Har­vard re­searchers hope to bridge the pro­tein gap with new in­sti­tute

Tim­o­thy Springer just un­veiled the new In­sti­tute for Pro­tein In­no­va­tion (IPI), aim­ing to bridge the gap in study­ing pro­tein ther­a­peu­tics. Springer, known for hav­ing a guid­ing hand in biotechs like Mod­er­na Ther­a­peu­tics and Ed­i­tas, kicked in $10 mil­lion from his own pock­et along­side a grant of $5 mil­lion from the Mass­a­chu­setts Life Sci­ences Cen­ter.

While the in­sti­tute will be housed for one year with­in the Har­vard Med­ical School, it will be an in­de­pen­dent en­ti­ty, col­lab­o­rat­ing with aca­d­e­mics and in­dus­try alike to ad­vance pro­tein sci­ence, which co-founder and as­sis­tant pro­fes­sor An­drew Kruse ex­plained to End­points News is “the bridge be­tween the ge­nomics dis­cov­ery, dis­cov­ery of a giv­en tar­get for in­stance and the ac­tu­al de­vel­op­ment of a ther­a­peu­tic tar­get­ing a par­tic­u­lar pro­tein.”

Tim­o­thy Springer

“De­spite their piv­otal im­por­tance in re­search and med­i­cine, pro­teins lag be­hind DNA and RNA in in­sti­tu­tion­al re­search sup­port and fund­ing. The IPI fills this gap, pro­vid­ing in­tel­lec­tu­al cap­i­tal from acad­e­mia to em­pow­er pro­tein re­search and pi­o­neer new ther­a­pies that im­prove hu­man health,” said Springer in a press re­lease.

The in­sti­tute has sev­er­al goals for ad­vanc­ing pro­tein re­search, in­clud­ing train­ing new sci­en­tists to be ex­perts in the field, but one of the ini­tial achieve­ments will be build­ing an open-source li­brary of high-qual­i­ty syn­thet­ic an­ti­bod­ies. All of the se­quences as well as val­i­da­tions for the pro­teins the team works with will be freely avail­able to the pub­lic.

An­drew Kruse

Go­ing for­ward, the team hopes to ben­e­fit from var­ied col­lab­o­ra­tions with aca­d­e­mics, biotech­nol­o­gy, and phar­ma­ceu­ti­cal in­dus­try, form­ing part­ner­ships and spon­sored re­search agree­ments in ad­di­tion to seek­ing con­tin­ued grant fund­ing. The com­pa­ny will func­tion com­plete­ly in­de­pen­dent­ly and will have full con­trol over its in­tel­lec­tu­al prop­er­ty, which it hopes will be the ba­sis of spin­outs.

Kruse ex­plained that Springer’s gift was in­te­gral to form­ing the in­sti­tute.

“Peo­ple have said for a long time ‘some­one should do this’ and the chal­lenge has re­al­ly been in find­ing some­one that is in­ter­est­ed in ac­tu­al­ly sup­port­ing it.” Luck­i­ly, Springer was that per­son. “Hav­ing some­one like Tim, who’s ac­tu­al­ly from a sci­ence back­ground and rec­og­nizes the need … but al­so has the fi­nan­cial where­with­al to make that hap­pen is re­al­ly crit­i­cal.”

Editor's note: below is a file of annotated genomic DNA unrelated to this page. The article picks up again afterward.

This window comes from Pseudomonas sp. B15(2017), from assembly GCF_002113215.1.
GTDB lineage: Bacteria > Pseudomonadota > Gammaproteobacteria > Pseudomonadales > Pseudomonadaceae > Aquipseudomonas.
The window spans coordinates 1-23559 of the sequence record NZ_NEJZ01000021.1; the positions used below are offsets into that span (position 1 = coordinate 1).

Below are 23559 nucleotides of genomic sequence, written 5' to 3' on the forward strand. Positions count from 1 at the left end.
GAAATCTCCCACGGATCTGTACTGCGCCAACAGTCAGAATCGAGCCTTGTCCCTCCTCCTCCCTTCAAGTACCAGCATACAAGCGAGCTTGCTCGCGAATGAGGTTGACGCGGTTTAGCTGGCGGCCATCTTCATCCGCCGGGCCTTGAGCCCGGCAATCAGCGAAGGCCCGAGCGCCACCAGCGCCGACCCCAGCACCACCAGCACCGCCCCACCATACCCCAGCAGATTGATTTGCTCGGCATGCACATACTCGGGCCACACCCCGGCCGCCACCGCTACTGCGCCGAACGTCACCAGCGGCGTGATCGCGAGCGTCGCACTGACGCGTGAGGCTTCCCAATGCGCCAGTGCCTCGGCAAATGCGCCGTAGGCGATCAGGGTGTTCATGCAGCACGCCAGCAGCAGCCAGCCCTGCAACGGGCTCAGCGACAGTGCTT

UP­DAT­ED: Roche bags 'break­through' an­ti-fi­bro­sis drug in $1.4B biotech buy­out deal

Roche is snapping up a “breakthrough” anti-fibrotic drug in a $1.4 billion buyout.

The pharma giant announced Friday that it is acquiring Promedior, primarily to get its hands on PRM-151, a recombinant form of human pentraxin-2 (PTX-2) protein that has nailed down mid-stage clinical data on idiopathic pulmonary fibrosis and demonstrating its potential for a range of fibrotic conditions.

Endpoints News

Keep reading Endpoints with a free subscription

Unlock this story instantly and join 65,700+ biopharma pros reading Endpoints daily — and it's free.

(Image: Associated Press)

Amarin emerges from an ex­pert pan­el re­view with a clear en­dorse­ment for Vas­cepa and high odds of suc­cess when the FDA weighs in for­mal­ly

Several FDA experts who gathered Thursday to consider the landmark approval of Vascepa to reduce cardio events in an at-risk population voiced their unease about various aspects of the efficacy and safety data, or ultimately the population it should be used to treat. But the overwhelming belief that the data pointed to the drug’s benefit and clearly outweighed risks carried the day for Amarin.

The panel voted unanimously (16 to 0) to support the company’s positive data presentation — backing an OK for expanding the label to include reducing cardio risk. The vote points Amarin $AMRN down a short path to a formal decision by the FDA, with the odds heavily in its favor. Chances are the rest of the questions about the future of this drug will be hashed out in the label’s small print.

Endpoints News

Keep reading Endpoints with a free subscription

Unlock this story instantly and join 65,700+ biopharma pros reading Endpoints daily — and it's free.

Federal Trade Commission commissioner Rohit Chopra testifies on Capitol Hill (AP Photo/Susan Walsh)

FTC clears Bris­tol-My­ers’ $74B deal to buy Cel­gene — but Dems sig­nal a po­ten­tial hard shift against Big Phar­ma M&A

Bristol-Myers Squibb’s record $74 billion takeover of Celgene is a done deal. And it will all be over — except for the lingering complaints from die-hard Celgene investors — on Wednesday.